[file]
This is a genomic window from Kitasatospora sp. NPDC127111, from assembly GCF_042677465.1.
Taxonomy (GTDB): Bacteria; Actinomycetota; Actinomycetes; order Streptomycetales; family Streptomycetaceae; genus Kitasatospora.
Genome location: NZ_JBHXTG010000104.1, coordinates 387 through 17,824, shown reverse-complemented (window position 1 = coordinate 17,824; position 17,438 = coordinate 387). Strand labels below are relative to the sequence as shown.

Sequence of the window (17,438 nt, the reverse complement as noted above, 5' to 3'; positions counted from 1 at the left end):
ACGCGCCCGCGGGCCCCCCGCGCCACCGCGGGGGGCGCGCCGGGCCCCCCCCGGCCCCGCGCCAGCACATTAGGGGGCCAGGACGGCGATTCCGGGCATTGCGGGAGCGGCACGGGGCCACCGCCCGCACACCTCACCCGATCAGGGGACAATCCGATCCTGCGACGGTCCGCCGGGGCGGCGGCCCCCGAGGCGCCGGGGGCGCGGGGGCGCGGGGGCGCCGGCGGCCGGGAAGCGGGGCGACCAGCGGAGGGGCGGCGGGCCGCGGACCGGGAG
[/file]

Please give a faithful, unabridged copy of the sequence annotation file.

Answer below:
This is a genomic window from Kitasatospora sp. NPDC127111, from assembly GCF_042677465.1.
Taxonomy (GTDB): Bacteria; Actinomycetota; Actinomycetes; order Streptomycetales; family Streptomycetaceae; genus Kitasatospora.
Genome location: NZ_JBHXTG010000104.1, coordinates 387 through 17,824, shown reverse-complemented (window position 1 = coordinate 17,824; position 17,438 = coordinate 387). Strand labels below are relative to the sequence as shown.

Sequence of the window (17,438 nt, the reverse complement as noted above, 5' to 3'; positions counted from 1 at the left end):
ACGCGCCCGCGGGCCCCCCGCGCCACCGCGGGGGGCGCGCCGGGCCCCCCCCGGCCCCGCGCCAGCACATTAGGGGGCCAGGACGGCGATTCCGGGCATTGCGGGAGCGGCACGGGGCCACCGCCCGCACACCTCACCCGATCAGGGGACAATCCGATCCTGCGACGGTCCGCCGGGGCGGCGGCCCCCGAGGCGCCGGGGGCGCGGGGGCGCGGGGGCGCCGGCGGCCGGGAAGCGGGGCGACCAGCGGAGGGGCGGCGGGCCGCGGACCGGGAG